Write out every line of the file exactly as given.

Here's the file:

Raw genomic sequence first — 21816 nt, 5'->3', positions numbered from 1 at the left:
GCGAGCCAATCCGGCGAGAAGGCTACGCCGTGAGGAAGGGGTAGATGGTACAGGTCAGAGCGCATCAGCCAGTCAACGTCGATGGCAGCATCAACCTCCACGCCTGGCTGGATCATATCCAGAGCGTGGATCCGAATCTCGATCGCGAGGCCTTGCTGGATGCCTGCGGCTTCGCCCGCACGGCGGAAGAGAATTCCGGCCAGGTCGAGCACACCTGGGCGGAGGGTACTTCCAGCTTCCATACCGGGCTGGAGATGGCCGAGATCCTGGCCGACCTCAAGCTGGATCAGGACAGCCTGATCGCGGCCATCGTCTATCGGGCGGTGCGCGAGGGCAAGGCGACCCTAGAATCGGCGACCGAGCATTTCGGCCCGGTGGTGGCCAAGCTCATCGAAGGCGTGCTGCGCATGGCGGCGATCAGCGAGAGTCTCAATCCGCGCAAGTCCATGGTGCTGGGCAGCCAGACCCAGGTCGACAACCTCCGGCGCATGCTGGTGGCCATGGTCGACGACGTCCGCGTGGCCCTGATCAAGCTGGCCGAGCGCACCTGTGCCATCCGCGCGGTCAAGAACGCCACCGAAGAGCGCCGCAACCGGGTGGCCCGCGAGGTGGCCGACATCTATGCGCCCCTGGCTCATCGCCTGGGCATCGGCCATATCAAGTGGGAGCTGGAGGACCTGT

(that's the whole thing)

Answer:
Raw genomic sequence first — 21816 nt, 5'->3', positions numbered from 1 at the left:
GCGAGCCAATCCGGCGAGAAGGCTACGCCGTGAGGAAGGGGTAGATGGTACAGGTCAGAGCGCATCAGCCAGTCAACGTCGATGGCAGCATCAACCTCCACGCCTGGCTGGATCATATCCAGAGCGTGGATCCGAATCTCGATCGCGAGGCCTTGCTGGATGCCTGCGGCTTCGCCCGCACGGCGGAAGAGAATTCCGGCCAGGTCGAGCACACCTGGGCGGAGGGTACTTCCAGCTTCCATACCGGGCTGGAGATGGCCGAGATCCTGGCCGACCTCAAGCTGGATCAGGACAGCCTGATCGCGGCCATCGTCTATCGGGCGGTGCGCGAGGGCAAGGCGACCCTAGAATCGGCGACCGAGCATTTCGGCCCGGTGGTGGCCAAGCTCATCGAAGGCGTGCTGCGCATGGCGGCGATCAGCGAGAGTCTCAATCCGCGCAAGTCCATGGTGCTGGGCAGCCAGACCCAGGTCGACAACCTCCGGCGCATGCTGGTGGCCATGGTCGACGACGTCCGCGTGGCCCTGATCAAGCTGGCCGAGCGCACCTGTGCCATCCGCGCGGTCAAGAACGCCACCGAAGAGCGCCGCAACCGGGTGGCCCGCGAGGTGGCCGACATCTATGCGCCCCTGGCTCATCGCCTGGGCATCGGCCATATCAAGTGGGAGCTGGAGGACCTGT